“But I don’t want to see the park become a courtyard for profit,” said Andrea Pritchett, a member of Cop Watch.
“I want to be able to sit in the park peacefully without the fear of police coming. I want more of a community environment. Where is the user development? It looks like everybody is a customer.”
Dione Cota, neighbor, said that she didn’t feel very safe walking near the park.
“Most women don’t,” she said. “Something needs to be done about that.”
Vincent Casalaina, who said he had helped tear down the fence around the park in 1969, said he would like to see a lot more history in the park.
“There’s no place to go to learn about it,” Casalaina, who is president of the Willard Neighborhood Association, said.
“We want a place that will honor the citizens’ history,” quipped in Berkeley resident Martha Jones. “Something like a distinguished monument.”
Naturalist Terri Compost, who gardens at the park, agreed.
“What it needs is for us to be there as a community,” she said. “I am a little wary of stuff like, ‘we are going to cement it all.’”
Most park users agreed that they wanted to see as little cement in the park as possible.
Sharon Hudson, an immediate neighbor, said that it was important to have a balance of events at the park.
“We can’t have too many noisy big events there,” she said. “People’s Park acts as a buffer between residents and a very active South Campus area. It’s a very valuable green space.”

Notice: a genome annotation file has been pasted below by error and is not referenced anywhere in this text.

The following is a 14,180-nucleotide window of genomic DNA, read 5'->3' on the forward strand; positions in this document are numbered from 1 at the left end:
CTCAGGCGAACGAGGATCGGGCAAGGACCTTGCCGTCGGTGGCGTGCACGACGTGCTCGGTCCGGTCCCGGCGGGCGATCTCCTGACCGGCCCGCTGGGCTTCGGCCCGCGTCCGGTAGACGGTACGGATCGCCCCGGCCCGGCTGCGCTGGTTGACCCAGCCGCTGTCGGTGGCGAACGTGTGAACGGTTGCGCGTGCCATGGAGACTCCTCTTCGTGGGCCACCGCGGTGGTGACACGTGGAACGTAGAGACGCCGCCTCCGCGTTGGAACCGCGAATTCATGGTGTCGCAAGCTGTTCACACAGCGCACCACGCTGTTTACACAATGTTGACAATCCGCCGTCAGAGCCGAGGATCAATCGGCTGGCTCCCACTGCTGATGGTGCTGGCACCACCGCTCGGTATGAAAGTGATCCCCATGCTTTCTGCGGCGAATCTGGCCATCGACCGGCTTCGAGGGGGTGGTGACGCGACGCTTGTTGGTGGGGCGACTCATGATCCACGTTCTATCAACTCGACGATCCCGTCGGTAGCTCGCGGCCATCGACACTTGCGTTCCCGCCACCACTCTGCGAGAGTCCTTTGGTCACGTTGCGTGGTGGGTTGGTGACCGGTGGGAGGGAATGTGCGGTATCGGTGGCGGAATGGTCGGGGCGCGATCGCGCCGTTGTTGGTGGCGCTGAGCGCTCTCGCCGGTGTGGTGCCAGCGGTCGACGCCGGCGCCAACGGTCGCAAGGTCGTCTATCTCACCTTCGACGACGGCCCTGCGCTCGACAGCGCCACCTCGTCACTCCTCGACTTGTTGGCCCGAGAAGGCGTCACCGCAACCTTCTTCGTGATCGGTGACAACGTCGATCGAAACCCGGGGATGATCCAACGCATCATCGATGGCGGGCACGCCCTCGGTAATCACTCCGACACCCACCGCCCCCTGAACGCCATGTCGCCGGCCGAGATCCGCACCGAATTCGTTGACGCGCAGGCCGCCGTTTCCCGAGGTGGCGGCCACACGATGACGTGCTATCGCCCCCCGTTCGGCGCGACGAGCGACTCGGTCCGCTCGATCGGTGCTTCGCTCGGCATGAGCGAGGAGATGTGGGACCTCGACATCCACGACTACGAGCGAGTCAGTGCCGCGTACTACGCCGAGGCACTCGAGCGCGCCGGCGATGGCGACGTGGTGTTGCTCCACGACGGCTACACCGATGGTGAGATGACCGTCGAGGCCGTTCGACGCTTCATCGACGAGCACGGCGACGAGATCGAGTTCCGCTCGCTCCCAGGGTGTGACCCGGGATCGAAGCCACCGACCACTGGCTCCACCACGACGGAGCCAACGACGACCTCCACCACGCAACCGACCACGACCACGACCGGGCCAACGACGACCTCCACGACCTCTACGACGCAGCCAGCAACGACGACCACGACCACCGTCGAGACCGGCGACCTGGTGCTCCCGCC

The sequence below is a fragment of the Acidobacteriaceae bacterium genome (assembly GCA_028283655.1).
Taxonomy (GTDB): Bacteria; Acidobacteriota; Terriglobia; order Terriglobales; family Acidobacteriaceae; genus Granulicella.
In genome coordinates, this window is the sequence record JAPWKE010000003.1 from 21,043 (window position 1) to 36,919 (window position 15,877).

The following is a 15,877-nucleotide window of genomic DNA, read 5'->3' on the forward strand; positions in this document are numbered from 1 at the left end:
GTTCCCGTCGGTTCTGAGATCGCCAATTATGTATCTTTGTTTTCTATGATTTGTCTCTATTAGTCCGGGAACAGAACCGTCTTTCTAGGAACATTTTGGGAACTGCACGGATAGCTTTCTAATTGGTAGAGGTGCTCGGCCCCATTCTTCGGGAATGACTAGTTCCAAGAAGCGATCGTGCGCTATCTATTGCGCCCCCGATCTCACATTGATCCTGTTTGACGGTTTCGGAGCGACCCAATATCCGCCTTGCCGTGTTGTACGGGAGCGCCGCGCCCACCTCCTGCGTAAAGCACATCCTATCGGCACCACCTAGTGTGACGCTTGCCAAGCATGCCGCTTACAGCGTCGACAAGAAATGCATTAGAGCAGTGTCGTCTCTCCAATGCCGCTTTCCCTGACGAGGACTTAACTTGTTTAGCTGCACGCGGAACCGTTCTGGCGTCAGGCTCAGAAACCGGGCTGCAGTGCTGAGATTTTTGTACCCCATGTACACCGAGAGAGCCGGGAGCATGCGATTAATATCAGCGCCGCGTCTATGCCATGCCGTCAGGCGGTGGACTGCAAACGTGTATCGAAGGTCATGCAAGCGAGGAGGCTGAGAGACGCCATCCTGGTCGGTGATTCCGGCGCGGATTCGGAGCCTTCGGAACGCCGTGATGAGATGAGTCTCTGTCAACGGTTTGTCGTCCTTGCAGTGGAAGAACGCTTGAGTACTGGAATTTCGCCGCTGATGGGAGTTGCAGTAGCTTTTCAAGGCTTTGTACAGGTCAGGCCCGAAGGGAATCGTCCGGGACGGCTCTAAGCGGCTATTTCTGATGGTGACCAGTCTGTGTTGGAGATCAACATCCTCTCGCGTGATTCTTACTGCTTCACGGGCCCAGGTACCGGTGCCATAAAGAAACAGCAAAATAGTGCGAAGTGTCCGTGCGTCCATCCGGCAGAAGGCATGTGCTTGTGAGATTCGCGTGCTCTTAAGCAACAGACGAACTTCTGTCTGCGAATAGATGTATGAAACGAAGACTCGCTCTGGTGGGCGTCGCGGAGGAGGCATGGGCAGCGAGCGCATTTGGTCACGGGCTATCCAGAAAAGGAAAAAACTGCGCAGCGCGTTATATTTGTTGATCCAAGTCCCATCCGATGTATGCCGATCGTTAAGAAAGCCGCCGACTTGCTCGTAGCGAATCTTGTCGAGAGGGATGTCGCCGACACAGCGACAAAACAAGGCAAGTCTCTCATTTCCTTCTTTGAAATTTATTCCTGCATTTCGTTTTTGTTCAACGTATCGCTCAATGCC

Park user and disabled people’s activist Dan McMullan said that the park suffered from negative propaganda.
“If good people go to a place, then it gets the bad people out,” he said. “That’s what we want at the park.”
Carlos Ponce, who lives right across from the park said the neighbors were constantly dealing with homeless problems.
“It’s a lot of screaming, a lot of cursing,” he said. “People are living outside my window and shitting there. I cannot use the park when my friends come. They are terrified of going there. The students live there for three or four years and then they leave. But for us, it’s very stressful to live across the park like this year after year. I feel the neighbors have been very neglected.”
People’s Park Advisory Committee board member Gianna Ranuzzi said she wanted more involvement on the part of the city.
“I think the park should be for all of us,” said Doris Moskowitz, who owns Moe’s Books on Telegraph.
“Moe’s needs the park, UC needs the park and the city needs the park. I am frustrated because sometimes it spills over. The drugs are a problem. I’d definitely like to see more women and children use the park.”
Suggestions for improvement included better bathrooms, a needle exchange box and a bigger recreation center.
“We found out that people agree more than they disagree,” Miller told the Planet. “But they are always fearful of change. They don’t want to be disregarded and disrespected. That’s why we are looking for alignment and vision that works with the history of the park and community preservation. We want to break down the stereotypes.”